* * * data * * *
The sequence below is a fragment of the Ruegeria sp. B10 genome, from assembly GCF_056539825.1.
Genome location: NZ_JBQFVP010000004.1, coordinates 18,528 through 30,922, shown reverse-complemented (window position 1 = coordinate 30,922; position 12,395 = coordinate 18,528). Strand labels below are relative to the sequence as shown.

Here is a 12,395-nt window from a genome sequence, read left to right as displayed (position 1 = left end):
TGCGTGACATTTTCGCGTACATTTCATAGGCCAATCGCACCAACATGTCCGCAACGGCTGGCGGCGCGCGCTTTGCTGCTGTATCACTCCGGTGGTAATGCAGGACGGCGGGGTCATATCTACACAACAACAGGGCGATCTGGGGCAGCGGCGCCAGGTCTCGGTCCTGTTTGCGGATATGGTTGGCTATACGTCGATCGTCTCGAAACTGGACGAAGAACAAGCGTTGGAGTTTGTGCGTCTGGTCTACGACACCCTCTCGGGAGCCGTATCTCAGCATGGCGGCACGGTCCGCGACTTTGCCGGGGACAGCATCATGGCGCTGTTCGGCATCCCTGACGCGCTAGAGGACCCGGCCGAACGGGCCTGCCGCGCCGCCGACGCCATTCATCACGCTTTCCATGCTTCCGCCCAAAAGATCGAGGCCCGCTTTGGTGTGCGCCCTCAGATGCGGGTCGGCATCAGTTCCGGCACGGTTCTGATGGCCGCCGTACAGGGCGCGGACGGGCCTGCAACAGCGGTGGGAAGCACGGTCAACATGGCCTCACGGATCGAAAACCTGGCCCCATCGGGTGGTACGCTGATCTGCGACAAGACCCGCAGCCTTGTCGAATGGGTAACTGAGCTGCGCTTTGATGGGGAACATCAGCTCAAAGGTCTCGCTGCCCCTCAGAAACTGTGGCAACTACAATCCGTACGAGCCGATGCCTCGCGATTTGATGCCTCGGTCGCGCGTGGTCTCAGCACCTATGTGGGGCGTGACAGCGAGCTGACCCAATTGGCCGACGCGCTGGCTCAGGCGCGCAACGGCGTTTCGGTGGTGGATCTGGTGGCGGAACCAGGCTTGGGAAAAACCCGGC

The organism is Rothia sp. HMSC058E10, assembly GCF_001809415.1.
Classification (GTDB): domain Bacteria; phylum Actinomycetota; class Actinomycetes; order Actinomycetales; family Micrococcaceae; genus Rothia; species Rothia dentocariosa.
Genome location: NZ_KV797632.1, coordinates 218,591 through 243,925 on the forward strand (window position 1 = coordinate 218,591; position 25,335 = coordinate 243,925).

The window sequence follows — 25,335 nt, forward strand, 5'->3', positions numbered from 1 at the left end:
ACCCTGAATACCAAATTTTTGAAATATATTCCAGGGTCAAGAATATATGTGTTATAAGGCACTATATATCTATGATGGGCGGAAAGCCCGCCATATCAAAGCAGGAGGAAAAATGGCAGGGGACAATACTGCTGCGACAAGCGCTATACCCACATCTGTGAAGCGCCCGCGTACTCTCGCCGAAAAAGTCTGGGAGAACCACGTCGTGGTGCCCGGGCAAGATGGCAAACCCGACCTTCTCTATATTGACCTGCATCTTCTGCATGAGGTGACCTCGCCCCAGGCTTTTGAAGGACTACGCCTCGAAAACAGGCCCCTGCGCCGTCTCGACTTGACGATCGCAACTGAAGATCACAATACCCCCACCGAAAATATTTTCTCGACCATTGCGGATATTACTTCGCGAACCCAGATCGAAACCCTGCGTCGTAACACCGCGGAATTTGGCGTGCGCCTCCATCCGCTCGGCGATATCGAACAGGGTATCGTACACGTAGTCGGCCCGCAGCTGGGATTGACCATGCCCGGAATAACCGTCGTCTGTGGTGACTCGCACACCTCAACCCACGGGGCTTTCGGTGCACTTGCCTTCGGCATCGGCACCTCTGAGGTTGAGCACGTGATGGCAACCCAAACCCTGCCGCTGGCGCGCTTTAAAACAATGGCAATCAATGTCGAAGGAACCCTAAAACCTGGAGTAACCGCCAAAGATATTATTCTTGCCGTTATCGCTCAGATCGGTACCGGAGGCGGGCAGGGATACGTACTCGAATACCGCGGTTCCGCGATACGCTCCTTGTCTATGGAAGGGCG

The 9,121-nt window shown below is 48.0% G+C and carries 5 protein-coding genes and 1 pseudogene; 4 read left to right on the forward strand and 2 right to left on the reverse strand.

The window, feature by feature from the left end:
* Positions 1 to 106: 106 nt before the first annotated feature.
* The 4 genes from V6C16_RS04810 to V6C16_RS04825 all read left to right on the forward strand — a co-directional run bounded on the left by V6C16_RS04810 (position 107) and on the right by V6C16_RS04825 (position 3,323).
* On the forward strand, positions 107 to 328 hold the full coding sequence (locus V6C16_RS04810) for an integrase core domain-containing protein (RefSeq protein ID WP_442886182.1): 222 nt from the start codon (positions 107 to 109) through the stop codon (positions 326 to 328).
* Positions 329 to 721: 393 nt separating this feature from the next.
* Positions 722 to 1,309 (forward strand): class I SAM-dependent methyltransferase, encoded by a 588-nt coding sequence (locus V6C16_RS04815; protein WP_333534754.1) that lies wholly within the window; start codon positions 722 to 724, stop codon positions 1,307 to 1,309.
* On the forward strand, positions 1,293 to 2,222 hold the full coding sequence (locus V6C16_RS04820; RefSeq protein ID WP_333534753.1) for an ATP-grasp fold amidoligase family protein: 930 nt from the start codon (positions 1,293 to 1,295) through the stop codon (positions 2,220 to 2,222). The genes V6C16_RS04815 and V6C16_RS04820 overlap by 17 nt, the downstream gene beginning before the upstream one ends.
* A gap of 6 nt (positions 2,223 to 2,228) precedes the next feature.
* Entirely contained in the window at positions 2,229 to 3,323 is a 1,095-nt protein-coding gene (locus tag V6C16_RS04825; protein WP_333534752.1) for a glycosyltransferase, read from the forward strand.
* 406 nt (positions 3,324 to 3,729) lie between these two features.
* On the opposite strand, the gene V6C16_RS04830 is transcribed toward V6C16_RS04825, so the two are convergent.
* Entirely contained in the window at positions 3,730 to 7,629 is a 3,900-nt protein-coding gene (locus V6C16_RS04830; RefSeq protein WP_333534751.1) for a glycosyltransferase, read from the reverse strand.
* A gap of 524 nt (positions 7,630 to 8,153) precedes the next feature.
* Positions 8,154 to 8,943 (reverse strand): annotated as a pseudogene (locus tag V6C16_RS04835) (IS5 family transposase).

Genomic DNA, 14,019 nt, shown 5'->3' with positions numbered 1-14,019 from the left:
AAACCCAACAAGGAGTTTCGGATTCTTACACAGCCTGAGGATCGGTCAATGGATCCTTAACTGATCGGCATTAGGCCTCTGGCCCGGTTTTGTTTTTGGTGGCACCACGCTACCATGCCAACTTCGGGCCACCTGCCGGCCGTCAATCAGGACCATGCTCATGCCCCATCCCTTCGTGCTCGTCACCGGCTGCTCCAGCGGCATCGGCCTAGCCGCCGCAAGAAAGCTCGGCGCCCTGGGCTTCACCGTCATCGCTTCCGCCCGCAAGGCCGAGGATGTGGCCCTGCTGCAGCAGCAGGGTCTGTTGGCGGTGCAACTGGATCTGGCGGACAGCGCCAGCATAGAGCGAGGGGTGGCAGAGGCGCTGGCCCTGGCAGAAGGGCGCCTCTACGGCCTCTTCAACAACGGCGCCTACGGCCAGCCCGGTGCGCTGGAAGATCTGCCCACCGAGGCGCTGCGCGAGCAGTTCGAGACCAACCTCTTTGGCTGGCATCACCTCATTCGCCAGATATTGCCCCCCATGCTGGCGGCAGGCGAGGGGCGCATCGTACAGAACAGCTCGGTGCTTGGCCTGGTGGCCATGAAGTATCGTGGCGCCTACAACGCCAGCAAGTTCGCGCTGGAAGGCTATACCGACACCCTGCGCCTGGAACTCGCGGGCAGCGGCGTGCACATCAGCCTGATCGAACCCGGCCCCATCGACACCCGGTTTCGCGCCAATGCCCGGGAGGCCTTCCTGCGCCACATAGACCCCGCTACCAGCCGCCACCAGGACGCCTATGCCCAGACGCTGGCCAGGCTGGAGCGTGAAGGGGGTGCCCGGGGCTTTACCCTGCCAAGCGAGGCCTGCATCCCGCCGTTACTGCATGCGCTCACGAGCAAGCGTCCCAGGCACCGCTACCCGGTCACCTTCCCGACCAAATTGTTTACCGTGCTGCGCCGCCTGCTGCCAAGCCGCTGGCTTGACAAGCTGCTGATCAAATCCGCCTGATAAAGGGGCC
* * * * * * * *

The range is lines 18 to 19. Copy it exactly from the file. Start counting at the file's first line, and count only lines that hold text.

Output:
* A gap of 6 nt (positions 2,223 to 2,228) precedes the next feature.
* Entirely contained in the window at positions 2,229 to 3,323 is a 1,095-nt protein-coding gene (locus tag V6C16_RS04825; protein WP_333534752.1) for a glycosyltransferase, read from the forward strand.